Late European Discovery in the Pacific

With Magellan’s travels in the Pacific in 1521, the Philippines were “discovered,” giving a new route to the rich (Spice) islands of the Eastern Pacific for the Spanish or other white explorers to travel.

It was hoped the missing continent Terra Australis Incognita would still be discovered for the Europeans coming into the Pacific round the southern American extremity of Magellan’s Strait. Alvaro de Mendana from Peru led an expedition from his country in 1567 and he “discovered” the Solomons’ Ontong Java.

He also reached Honiara, which he declared Point Cross the capital, and where he raised the emblem of the Christian Cross denoting, he claimed, the land for Christian Spain.

The Seven Years War (1756-63) had seen France and Britain in regular enmity until a treaty between the two major European nations was signed. Their continuing battles kept them out of the search for the missing great south land of most maritime explorers. However there were still voyages of discovery undertaken for well-endowed powers.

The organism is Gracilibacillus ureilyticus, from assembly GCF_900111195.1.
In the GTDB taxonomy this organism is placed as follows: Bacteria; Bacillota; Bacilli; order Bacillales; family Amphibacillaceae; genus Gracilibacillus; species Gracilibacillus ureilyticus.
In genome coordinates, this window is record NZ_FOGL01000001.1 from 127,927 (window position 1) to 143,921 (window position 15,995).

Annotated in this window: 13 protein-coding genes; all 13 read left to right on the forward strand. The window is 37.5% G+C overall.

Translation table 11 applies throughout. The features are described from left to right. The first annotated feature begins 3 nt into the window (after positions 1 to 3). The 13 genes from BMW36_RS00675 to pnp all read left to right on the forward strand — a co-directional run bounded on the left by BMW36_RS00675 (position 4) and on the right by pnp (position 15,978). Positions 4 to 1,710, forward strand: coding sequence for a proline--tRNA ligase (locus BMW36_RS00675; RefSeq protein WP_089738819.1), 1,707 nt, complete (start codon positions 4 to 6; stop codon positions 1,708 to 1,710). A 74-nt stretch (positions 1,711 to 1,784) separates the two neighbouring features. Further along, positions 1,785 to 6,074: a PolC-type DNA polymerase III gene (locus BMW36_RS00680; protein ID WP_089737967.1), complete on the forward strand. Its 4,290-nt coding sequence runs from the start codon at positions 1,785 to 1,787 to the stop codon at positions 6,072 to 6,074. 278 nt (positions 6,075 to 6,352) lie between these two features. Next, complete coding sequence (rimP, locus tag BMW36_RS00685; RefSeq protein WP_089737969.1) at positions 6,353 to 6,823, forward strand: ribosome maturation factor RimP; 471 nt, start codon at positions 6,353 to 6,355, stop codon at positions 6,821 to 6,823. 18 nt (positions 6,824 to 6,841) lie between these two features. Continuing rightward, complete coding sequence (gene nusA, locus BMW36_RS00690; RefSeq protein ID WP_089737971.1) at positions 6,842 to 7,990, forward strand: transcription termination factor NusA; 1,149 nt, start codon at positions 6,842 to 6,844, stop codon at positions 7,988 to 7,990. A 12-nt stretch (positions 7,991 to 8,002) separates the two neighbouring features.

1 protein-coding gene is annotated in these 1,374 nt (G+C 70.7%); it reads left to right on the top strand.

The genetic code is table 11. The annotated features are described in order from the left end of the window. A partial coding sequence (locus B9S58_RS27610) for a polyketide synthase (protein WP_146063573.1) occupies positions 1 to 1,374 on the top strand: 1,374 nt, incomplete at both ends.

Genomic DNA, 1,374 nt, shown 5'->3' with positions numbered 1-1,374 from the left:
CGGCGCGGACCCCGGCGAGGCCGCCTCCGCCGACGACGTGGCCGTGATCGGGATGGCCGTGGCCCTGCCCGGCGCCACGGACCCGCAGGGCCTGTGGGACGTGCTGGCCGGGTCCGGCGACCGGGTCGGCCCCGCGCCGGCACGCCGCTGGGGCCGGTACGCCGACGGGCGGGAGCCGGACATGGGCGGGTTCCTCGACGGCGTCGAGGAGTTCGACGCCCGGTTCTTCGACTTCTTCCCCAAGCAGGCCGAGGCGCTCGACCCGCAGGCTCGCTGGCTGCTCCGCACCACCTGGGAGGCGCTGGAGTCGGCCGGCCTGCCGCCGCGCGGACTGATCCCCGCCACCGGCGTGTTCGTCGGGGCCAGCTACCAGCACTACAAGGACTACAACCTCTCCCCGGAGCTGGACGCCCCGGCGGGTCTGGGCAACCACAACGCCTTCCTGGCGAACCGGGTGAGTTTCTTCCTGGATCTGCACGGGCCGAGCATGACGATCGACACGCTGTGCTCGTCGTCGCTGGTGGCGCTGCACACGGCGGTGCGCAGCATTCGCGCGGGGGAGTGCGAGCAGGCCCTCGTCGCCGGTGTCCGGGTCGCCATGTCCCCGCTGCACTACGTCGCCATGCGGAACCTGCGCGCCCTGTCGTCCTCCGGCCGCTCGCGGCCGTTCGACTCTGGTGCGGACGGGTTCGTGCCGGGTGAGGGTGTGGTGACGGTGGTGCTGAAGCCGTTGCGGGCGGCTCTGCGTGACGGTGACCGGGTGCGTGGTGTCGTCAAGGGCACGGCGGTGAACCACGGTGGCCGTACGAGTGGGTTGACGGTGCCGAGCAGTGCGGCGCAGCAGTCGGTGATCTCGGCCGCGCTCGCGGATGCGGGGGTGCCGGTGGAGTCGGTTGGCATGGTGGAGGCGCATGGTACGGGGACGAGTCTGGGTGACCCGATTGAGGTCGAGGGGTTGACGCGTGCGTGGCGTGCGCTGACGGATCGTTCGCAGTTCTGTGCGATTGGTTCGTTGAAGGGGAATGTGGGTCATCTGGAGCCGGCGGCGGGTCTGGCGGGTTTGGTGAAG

The next visionary in our region, seeking the legendary southern continent still believed to be in our hemisphere, was Pedro de Quiros. Portuguese Pedro de Quiros chose a more southerly course than Mendana and in so doing “discovered” our Torres Group — and the large Island of Espiritu Santo on entering Big Bay thereon. Quiros was in no doubt he had found the legendary, and longed for, Austrialia del Espiritu Santo. The island even appeared such as a continent would and contained many of the botanical species sought by Europeans. Quiros named his newly found land and place for future settlement New Jerusalem and the river entering Big Bay the Jordan.

So far I’ve not mentioned Jean-François la Pérouse. Captain James Cook’s explorations decided there was no new continent to be discovered and by 1780 Sydney was preparing to receive the First Fleet (in 1788). France (now out of the Seven Years War) had sent La Pérouse to the South-West Pacific to look at what Britain was doing in Australia and New Zealand and La Pérouse had sailed off from Sydney in the direction of the Solomons, never to be seen again. Peter Dillon in 1828 established the truth of the la Pérouse Vanikoro grounding of the French ships. He found that the German and his Fijian wife and an Indian seaman he had left at Tikopia on his first visit were still there, 140 miles from Vanikoro.

Possibly the greatest success of all belongs to Louis Antoine de Bougainville. But his geatest achievement was the charting of much of Tahiti as well as the Solomons and his research of islands and coastal features of the New Hebrides. Giving his name to the major francophone secondary school in Port Vila was a fitting tribute to the efforts of the great French voyager from his French masters.

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